Pro Skiers Show Support for Clean Power Plan

Caroline Gleich and Julian Carr pressure Utah state leaders to reduce carbon emissions

Temperature inversion traps pollution from car exhaust and industrial emissions over Salt Lake City. PHOTO: Aaron Gustafson
Temperature inversion traps pollution from car exhaust and industrial emissions over Salt Lake City. PHOTO: Aaron Gustafson

In the past week, two pro skiers have taken to Utah newspapers to voice their concerns about climate change and our energy future. Caroline Gleich and Julian Carr called on younger generations to go beyond recycling and biking to work, and lead the social movement against climate change. Both members of Protect Our Winters’ Riders Alliance, Gleich and Carr urged Utah officials to embrace the Clean Power Plan, which seeks to reduce carbon emission levels by 32 percent by 2030.

The Deseret News published Gleich’s op-ed, My view: Why Utah leaders need to embrace EPA’s Clean Power Plan, on August 21, where the ski mountaineer wrote, “My support is also not just about my livelihood as a skier. It’s about improving our quality of life, cleaning up our air, and creating a state future generations will want to live in.”

Caroline Gleich joined Protect Our Winters in D.C. last winter to speak with Administrator Gina McCarthy from the U.S. Environmental Protection Agency on how to best fight climate change. PHOTO: Courtesy of POW
Caroline Gleich joined Protect Our Winters in D.C. last winter to speak with Administrator Gina McCarthy from the U.S. Environmental Protection Agency on how to best fight climate change. PHOTO: Courtesy of POW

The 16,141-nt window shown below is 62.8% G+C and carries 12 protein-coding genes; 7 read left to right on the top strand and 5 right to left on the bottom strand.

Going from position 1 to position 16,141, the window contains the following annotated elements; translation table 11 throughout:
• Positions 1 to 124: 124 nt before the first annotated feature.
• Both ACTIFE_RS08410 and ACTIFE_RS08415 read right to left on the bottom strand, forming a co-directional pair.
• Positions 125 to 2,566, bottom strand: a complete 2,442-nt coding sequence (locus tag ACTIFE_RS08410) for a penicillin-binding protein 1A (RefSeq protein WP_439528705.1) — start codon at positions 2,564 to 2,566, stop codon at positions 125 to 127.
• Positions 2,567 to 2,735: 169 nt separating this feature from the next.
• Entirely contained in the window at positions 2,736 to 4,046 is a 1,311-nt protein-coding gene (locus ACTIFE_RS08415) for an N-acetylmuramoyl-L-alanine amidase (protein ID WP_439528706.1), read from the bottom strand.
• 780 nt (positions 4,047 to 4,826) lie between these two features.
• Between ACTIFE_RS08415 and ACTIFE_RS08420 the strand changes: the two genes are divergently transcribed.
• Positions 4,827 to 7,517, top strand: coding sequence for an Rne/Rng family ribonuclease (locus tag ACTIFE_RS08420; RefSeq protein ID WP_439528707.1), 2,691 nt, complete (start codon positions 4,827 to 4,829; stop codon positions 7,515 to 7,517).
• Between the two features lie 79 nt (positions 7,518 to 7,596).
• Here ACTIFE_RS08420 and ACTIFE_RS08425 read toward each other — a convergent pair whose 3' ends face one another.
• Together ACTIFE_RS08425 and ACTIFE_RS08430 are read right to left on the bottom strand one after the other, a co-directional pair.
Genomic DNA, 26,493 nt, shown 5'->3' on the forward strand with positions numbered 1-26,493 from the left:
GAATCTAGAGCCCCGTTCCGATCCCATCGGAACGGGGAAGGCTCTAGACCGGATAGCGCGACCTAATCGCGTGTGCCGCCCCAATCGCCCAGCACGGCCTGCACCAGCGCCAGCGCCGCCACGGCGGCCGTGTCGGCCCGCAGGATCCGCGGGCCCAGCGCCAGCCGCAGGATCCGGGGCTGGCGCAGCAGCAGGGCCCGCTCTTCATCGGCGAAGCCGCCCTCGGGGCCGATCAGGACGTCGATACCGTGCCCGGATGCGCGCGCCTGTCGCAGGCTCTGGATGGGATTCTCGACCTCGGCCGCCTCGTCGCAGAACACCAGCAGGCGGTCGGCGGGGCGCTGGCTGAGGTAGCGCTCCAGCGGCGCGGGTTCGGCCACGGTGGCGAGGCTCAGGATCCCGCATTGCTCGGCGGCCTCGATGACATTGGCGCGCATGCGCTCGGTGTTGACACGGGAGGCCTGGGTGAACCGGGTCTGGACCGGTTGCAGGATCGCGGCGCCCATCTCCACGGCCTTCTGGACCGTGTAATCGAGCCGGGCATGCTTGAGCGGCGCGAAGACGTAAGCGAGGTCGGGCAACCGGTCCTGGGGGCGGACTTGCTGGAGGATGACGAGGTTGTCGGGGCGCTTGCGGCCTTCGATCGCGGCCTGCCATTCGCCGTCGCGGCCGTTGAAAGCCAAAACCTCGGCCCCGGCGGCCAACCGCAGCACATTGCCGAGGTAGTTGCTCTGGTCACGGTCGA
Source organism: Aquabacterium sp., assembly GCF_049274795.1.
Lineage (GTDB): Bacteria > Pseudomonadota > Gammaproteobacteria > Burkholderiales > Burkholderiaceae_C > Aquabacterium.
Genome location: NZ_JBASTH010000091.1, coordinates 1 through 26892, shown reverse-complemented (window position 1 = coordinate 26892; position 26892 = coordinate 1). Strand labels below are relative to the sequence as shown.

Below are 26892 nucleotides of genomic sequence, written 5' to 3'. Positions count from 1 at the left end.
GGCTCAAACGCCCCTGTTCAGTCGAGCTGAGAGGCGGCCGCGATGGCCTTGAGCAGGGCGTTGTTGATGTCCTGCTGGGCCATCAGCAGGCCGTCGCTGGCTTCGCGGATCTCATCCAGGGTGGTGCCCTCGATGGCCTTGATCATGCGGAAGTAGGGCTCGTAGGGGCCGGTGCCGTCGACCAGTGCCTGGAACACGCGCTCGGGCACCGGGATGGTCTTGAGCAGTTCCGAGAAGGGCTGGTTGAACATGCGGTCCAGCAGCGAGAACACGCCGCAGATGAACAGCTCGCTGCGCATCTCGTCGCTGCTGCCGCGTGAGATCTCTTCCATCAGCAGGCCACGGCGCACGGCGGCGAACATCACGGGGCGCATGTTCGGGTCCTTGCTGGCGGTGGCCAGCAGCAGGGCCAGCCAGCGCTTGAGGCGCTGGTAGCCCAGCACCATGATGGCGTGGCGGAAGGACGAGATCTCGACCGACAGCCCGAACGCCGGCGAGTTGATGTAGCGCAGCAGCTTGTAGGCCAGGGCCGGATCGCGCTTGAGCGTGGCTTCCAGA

Originally from Minnesota, Gleich has made her home in Salt Lake City, drawn by Utah’s natural beauty and outdoor recreation opportunities. However, Gleich says she is concerned about the state’s reputation and refers to an article published by POWDER Magazine dubbing her home town as “Smog Lake City,” which addresses Utah’s declining air quality.

“Continuing with business as usual will not lead to decreased carbon pollution and cleaner air,” she writes. “That’s why I’m disappointed to see our governor and state leaders fighting against the Clean Power Plan… it’s time for Utah leaders to embrace the challenge of change and invest in a clean energy economy, for jobs, for our health and to preserve our way of life — especially our snowy winters.”

Following Gleich’s lead, Carr, pro skier and founder of Discrete Headwear, published his own opinion piece in The Salt Lake Tribune on August 22.

“Freeskiing is about breaking free from the old rules. It’s about thinking differently and going big. We need to apply that mindset to our energy future,” writes Carr.

Carr called for young people to educate themselves on the science of climate change, and to push politicians to support eco-friendly legislation like the Clean Power Plan.

Specifically, Carr calls out Utah Gov. Gary Herbert who has indicated he won’t support the plan, despite its impact on the state’s 18,419 winter tourism jobs.

Carr, a Salt Lake City native, goes on to say he’s already seen the negative effects of mountain precipitation falling as rain instead of snow due to increasing global temperatures.

“It is immoral to allow our children, and our children’s children, to inherit a planet that we screwed up,” writes Carr. “Join me in the movement. Join me on the front lines so that, when we are old, we may still join together on the snow.”

To read more about what the Clean Power Plan means for skiers, click here.